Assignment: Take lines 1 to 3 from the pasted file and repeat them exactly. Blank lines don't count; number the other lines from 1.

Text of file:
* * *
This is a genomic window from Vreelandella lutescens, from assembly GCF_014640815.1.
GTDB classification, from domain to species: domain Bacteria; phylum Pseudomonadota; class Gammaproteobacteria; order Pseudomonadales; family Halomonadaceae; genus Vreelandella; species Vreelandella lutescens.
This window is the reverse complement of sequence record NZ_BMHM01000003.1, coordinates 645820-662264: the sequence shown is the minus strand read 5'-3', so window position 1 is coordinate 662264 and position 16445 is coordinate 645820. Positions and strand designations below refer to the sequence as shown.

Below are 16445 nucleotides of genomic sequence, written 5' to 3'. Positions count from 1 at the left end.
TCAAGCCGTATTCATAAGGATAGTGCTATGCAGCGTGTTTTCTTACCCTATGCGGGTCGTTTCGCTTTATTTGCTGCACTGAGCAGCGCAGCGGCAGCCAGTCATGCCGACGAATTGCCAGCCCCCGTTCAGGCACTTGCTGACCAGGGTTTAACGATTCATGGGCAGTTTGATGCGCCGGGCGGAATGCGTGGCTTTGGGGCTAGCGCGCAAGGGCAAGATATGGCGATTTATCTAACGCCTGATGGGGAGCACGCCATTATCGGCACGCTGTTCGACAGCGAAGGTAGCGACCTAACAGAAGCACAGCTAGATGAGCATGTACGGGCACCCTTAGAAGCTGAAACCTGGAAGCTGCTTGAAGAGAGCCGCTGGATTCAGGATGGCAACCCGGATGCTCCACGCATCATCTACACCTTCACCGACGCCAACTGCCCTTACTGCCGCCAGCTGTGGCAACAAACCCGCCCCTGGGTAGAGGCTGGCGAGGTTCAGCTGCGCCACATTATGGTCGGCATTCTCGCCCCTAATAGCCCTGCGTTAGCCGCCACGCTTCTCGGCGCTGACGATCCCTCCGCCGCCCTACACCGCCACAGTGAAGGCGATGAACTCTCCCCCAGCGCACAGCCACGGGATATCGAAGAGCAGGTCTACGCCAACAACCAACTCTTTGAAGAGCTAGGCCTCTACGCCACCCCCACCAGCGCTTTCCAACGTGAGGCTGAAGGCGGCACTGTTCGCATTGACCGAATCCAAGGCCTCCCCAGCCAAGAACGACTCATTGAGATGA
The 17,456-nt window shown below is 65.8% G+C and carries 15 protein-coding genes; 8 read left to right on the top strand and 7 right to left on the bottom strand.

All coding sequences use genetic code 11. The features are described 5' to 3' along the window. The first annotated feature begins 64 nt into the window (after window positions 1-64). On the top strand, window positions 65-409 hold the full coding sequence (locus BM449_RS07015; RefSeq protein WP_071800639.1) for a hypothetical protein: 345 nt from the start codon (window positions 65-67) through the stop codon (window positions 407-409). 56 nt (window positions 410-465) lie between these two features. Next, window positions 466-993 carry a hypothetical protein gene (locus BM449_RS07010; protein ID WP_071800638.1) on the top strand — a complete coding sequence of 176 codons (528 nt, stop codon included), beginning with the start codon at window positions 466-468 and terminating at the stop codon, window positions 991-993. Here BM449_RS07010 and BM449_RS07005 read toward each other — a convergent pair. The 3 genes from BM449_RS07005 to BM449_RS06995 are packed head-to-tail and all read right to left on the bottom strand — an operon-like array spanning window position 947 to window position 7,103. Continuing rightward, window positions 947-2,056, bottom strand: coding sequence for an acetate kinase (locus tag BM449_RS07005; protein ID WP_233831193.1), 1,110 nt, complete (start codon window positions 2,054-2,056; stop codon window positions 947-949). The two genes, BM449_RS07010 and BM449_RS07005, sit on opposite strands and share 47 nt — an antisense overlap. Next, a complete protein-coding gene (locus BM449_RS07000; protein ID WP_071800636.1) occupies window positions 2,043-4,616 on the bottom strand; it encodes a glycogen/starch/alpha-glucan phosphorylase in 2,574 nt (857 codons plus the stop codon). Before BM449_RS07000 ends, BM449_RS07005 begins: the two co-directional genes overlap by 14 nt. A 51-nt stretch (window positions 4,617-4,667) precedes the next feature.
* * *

This is a genomic window from Vreelandella lutescens, from assembly GCF_014640815.1.
GTDB classification, from domain to species: domain Bacteria; phylum Pseudomonadota; class Gammaproteobacteria; order Pseudomonadales; family Halomonadaceae; genus Vreelandella; species Vreelandella lutescens.
This window is the reverse complement of sequence record NZ_BMHM01000003.1, coordinates 645820-662264: the sequence shown is the minus strand read 5'-3', so window position 1 is coordinate 662264 and position 16445 is coordinate 645820. Positions and strand designations below refer to the sequence as shown.